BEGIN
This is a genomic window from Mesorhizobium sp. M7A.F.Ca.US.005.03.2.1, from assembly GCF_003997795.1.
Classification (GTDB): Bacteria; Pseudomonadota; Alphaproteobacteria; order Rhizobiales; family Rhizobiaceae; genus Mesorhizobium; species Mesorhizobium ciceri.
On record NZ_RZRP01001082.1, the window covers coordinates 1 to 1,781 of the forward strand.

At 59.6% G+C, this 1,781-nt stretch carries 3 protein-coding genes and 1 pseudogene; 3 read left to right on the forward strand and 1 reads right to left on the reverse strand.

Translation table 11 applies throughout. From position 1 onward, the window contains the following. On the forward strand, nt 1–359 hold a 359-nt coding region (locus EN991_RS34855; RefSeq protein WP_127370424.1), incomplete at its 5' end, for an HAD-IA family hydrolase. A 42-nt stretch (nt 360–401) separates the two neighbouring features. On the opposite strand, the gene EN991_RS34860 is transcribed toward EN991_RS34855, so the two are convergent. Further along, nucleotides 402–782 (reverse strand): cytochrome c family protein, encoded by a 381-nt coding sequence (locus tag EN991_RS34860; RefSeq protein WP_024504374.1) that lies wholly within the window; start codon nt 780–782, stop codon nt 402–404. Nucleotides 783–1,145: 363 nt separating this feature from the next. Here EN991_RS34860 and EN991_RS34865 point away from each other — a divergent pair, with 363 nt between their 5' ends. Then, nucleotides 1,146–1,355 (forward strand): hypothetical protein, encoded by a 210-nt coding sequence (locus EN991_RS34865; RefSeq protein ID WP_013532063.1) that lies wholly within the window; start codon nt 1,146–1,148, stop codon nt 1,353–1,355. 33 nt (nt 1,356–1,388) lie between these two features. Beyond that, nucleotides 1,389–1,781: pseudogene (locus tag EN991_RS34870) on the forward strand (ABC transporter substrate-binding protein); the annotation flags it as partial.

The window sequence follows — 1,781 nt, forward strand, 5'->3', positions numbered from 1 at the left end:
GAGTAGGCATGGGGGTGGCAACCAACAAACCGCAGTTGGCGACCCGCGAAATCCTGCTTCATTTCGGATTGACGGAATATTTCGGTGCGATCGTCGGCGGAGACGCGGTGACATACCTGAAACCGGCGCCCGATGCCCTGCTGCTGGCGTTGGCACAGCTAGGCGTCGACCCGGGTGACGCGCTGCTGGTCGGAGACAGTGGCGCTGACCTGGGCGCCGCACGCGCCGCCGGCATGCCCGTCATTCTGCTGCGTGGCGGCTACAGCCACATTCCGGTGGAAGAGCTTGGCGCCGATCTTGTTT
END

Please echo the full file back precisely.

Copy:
This is a genomic window from Mesorhizobium sp. M7A.F.Ca.US.005.03.2.1, from assembly GCF_003997795.1.
Classification (GTDB): Bacteria; Pseudomonadota; Alphaproteobacteria; order Rhizobiales; family Rhizobiaceae; genus Mesorhizobium; species Mesorhizobium ciceri.
On record NZ_RZRP01001082.1, the window covers coordinates 1 to 1,781 of the forward strand.

At 59.6% G+C, this 1,781-nt stretch carries 3 protein-coding genes and 1 pseudogene; 3 read left to right on the forward strand and 1 reads right to left on the reverse strand.

Translation table 11 applies throughout. From position 1 onward, the window contains the following. On the forward strand, nt 1–359 hold a 359-nt coding region (locus EN991_RS34855; RefSeq protein WP_127370424.1), incomplete at its 5' end, for an HAD-IA family hydrolase. A 42-nt stretch (nt 360–401) separates the two neighbouring features. On the opposite strand, the gene EN991_RS34860 is transcribed toward EN991_RS34855, so the two are convergent. Further along, nucleotides 402–782 (reverse strand): cytochrome c family protein, encoded by a 381-nt coding sequence (locus tag EN991_RS34860; RefSeq protein WP_024504374.1) that lies wholly within the window; start codon nt 780–782, stop codon nt 402–404. Nucleotides 783–1,145: 363 nt separating this feature from the next. Here EN991_RS34860 and EN991_RS34865 point away from each other — a divergent pair, with 363 nt between their 5' ends. Then, nucleotides 1,146–1,355 (forward strand): hypothetical protein, encoded by a 210-nt coding sequence (locus EN991_RS34865; RefSeq protein ID WP_013532063.1) that lies wholly within the window; start codon nt 1,146–1,148, stop codon nt 1,353–1,355. 33 nt (nt 1,356–1,388) lie between these two features. Beyond that, nucleotides 1,389–1,781: pseudogene (locus tag EN991_RS34870) on the forward strand (ABC transporter substrate-binding protein); the annotation flags it as partial.

The window sequence follows — 1,781 nt, forward strand, 5'->3', positions numbered from 1 at the left end:
GAGTAGGCATGGGGGTGGCAACCAACAAACCGCAGTTGGCGACCCGCGAAATCCTGCTTCATTTCGGATTGACGGAATATTTCGGTGCGATCGTCGGCGGAGACGCGGTGACATACCTGAAACCGGCGCCCGATGCCCTGCTGCTGGCGTTGGCACAGCTAGGCGTCGACCCGGGTGACGCGCTGCTGGTCGGAGACAGTGGCGCTGACCTGGGCGCCGCACGCGCCGCCGGCATGCCCGTCATTCTGCTGCGTGGCGGCTACAGCCACATTCCGGTGGAAGAGCTTGGCGCCGATCTTGTTT